This session was held jointly with the FASB.
The boards discussed three topics:
- warranties and product liability
- rights of return
- estimates of uncertain consideration.
Warranties and product liability
- reconsidered whether all product warranties give rise to separate performance obligations, as proposed in the Discussion Paper Preliminary Views on Revenue Recognition in Contracts with Customers;
- considered whether product liability laws give rise to performance obligations.
The boards decided tentatively that:
If the objective of a warranty is to provide a customer with cover for latent defects (ie those that exist when the asset is transferred to the customer but which are not yet apparent), that warranty does not give rise to a separate performance obligation. Instead it acknowledges the possibility that the entity has not satisfied its performance obligation to transfer the asset specified in the contract. Therefore, on the basis of all the available evidence, the entity would determine at the end of the reporting period the likelihood and extent of defects in the assets it has sold to customers and, hence, the amount of unsatisfied performance obligations with respect to those assets. Consequently:
(a) if the entity will be required to replace defective assets, it does not recognise revenue for those assets;
(b) if the entity will be required to repair defective assets, it does not recognise the portion of revenue that can be attributed to components that need to be replaced in the repair process.
If the objective of a warranty is to provide a customer with cover for faults that arise after the product is transferred to the customer, that warranty gives rise to a separate performance obligation. Therefore, the entity allocates part of the transaction price to that warranty performance obligation.
If the law requires an entity to pay compensation if its products cause harm or damage, that requirement does not give rise to a performance obligation. The entity accounts for such obligations in accordance with IAS 37 Provisions, Contingent Liabilities and Contingent Assets or FASB Accounting Standards Codification Subtopic 450-20 Loss Contingencies.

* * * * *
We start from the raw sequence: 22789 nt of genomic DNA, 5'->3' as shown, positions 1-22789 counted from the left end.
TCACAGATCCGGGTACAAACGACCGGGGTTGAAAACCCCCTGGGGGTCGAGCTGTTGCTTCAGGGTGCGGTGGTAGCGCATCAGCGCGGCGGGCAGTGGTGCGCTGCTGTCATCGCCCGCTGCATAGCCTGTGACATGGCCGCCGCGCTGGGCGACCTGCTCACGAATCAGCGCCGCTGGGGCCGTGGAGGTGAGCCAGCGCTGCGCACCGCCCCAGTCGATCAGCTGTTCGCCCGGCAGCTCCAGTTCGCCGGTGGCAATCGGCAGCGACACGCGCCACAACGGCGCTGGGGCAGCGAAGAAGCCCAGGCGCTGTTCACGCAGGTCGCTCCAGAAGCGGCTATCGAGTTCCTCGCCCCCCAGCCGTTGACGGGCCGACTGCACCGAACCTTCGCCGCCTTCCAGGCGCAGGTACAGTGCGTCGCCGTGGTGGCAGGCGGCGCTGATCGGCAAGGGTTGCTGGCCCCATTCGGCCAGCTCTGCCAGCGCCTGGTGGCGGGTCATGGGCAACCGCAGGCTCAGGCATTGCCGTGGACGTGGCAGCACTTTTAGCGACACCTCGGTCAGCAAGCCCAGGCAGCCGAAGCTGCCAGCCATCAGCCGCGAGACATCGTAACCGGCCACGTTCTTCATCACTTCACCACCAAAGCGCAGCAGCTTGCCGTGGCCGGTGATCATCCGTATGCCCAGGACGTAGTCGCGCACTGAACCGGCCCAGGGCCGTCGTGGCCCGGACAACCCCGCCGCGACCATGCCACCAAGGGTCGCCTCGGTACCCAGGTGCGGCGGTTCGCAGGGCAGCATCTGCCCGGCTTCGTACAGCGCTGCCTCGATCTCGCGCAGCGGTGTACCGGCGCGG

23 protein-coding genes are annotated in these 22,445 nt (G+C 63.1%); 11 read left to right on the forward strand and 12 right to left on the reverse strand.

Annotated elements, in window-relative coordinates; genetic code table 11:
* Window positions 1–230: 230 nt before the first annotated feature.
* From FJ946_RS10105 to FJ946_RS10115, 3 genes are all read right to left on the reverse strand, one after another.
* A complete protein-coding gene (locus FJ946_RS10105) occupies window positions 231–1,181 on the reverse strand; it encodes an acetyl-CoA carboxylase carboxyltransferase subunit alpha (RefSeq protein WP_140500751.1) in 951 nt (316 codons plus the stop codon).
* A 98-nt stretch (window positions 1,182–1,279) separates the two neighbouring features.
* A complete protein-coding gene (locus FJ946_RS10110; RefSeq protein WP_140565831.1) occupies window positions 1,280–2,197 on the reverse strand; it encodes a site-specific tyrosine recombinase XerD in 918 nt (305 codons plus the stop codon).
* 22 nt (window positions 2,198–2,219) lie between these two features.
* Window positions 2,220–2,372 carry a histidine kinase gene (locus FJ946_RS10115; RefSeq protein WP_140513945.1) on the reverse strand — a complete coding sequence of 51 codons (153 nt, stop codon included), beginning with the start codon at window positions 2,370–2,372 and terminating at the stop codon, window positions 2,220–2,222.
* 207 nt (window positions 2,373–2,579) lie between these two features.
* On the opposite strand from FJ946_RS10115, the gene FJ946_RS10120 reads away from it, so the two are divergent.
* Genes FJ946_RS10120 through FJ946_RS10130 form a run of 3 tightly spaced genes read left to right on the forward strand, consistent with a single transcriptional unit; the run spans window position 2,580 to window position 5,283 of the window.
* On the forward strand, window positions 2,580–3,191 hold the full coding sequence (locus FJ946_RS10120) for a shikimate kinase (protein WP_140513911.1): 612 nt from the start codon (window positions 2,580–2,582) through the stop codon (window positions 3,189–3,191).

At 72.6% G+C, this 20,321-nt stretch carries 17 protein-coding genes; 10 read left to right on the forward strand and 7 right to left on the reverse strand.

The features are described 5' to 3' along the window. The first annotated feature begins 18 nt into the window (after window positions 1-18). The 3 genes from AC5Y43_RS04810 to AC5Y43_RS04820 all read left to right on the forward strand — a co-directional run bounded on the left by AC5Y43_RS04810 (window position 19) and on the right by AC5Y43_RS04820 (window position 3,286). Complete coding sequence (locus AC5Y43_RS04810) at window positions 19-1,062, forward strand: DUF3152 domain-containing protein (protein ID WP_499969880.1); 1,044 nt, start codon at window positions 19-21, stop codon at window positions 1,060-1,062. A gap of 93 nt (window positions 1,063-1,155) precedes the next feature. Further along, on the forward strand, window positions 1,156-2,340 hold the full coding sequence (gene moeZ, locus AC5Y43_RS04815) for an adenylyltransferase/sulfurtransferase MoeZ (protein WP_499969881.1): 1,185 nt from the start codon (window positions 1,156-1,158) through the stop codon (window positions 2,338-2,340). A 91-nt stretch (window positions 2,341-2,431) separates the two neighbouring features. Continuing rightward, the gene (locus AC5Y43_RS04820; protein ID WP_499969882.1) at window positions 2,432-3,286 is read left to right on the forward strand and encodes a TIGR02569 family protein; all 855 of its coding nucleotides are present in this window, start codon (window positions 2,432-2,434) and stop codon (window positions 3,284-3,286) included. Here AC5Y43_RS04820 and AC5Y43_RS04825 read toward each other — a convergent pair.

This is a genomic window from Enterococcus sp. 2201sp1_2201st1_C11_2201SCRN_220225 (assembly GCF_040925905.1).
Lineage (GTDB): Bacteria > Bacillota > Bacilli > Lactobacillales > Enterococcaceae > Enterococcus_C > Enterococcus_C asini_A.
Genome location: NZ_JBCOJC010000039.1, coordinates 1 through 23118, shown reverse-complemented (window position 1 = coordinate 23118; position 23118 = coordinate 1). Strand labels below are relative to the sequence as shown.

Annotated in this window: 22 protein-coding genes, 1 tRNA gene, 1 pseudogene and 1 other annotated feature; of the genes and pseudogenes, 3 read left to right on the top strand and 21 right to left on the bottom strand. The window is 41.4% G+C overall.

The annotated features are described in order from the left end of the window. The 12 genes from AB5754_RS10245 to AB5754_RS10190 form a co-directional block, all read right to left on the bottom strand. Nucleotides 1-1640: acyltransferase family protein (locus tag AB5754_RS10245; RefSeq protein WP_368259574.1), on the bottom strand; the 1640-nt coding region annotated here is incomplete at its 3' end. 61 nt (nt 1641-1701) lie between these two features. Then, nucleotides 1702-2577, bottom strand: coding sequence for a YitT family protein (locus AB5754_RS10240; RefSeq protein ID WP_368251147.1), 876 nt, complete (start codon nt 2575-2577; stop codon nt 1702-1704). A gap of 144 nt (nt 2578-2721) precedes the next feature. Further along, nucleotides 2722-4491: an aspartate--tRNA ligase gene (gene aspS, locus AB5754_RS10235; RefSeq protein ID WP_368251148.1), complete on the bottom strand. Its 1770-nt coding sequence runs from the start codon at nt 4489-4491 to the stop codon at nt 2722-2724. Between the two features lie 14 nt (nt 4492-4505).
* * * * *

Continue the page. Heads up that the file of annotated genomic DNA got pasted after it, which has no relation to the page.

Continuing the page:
Rights of return
The boards considered how an entity should account for the sale of goods with a right of return. The boards decided tentatively that:
- An entity should not recognise revenue for the goods that are expected to be returned, but instead should recognise a refund liability for the expected (probability-weighted) amount of refunds to customers.
- Subsequently, an entity should update the refund liability for changes in expectations about the amount of refunds and make a corresponding adjustment to the amount allocated to the performance obligations.
- An entity should recognise an asset (and corresponding adjustment to cost of sales) for its right to recover goods from customers on settling the refund liability, initially measured at the original cost of the goods (that is, the former carrying amount in inventory).
- The promised return service should not be accounted for as a separate performance obligation in addition to the refund obligation.
Estimates of uncertain consideration
The boards considered when an entity should include estimated amounts of uncertain consideration in the transaction price and hence recognise those amounts as revenue when it satisfies performance obligations in a contract. The boards decided tentatively that:
An entity should include an estimated amount of uncertain consideration in the transaction price only if it can identify the possible outcomes of a contract (ie consideration amounts) and reasonably estimate the probabilities of those outcomes.
In the context of revenue recognition, an entity can identify the possible outcomes of a contract and reasonably estimate the related probabilities only if it:
(a) has experience with identical or similar types of contracts, and
(b) does not expect circumstances surrounding those types of contracts to change significantly.
The Exposure Draft should provide some factors for an entity to consider when assessing whether to include estimated consideration amounts in the transaction price.
At their January joint meeting, the boards plan to consider disclosure and scope.